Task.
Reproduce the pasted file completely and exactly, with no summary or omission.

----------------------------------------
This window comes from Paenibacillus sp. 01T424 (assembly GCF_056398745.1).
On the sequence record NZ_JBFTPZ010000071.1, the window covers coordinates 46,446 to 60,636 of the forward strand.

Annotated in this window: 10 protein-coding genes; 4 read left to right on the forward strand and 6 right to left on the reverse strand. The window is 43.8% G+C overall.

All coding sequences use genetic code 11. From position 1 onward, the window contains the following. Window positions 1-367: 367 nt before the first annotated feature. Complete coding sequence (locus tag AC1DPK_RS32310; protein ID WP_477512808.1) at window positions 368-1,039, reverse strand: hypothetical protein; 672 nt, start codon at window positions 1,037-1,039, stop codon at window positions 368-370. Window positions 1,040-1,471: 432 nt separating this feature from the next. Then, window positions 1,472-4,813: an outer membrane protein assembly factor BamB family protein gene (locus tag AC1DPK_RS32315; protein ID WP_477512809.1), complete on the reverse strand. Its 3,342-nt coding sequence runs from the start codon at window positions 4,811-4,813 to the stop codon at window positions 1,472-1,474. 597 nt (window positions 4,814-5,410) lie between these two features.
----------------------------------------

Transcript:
This window comes from Paenibacillus sp. 01T424 (assembly GCF_056398745.1).
On the sequence record NZ_JBFTPZ010000071.1, the window covers coordinates 46,446 to 60,636 of the forward strand.

Annotated in this window: 10 protein-coding genes; 4 read left to right on the forward strand and 6 right to left on the reverse strand. The window is 43.8% G+C overall.

All coding sequences use genetic code 11. From position 1 onward, the window contains the following. Window positions 1-367: 367 nt before the first annotated feature. Complete coding sequence (locus tag AC1DPK_RS32310; protein ID WP_477512808.1) at window positions 368-1,039, reverse strand: hypothetical protein; 672 nt, start codon at window positions 1,037-1,039, stop codon at window positions 368-370. Window positions 1,040-1,471: 432 nt separating this feature from the next. Then, window positions 1,472-4,813: an outer membrane protein assembly factor BamB family protein gene (locus tag AC1DPK_RS32315; protein ID WP_477512809.1), complete on the reverse strand. Its 3,342-nt coding sequence runs from the start codon at window positions 4,811-4,813 to the stop codon at window positions 1,472-1,474. 597 nt (window positions 4,814-5,410) lie between these two features.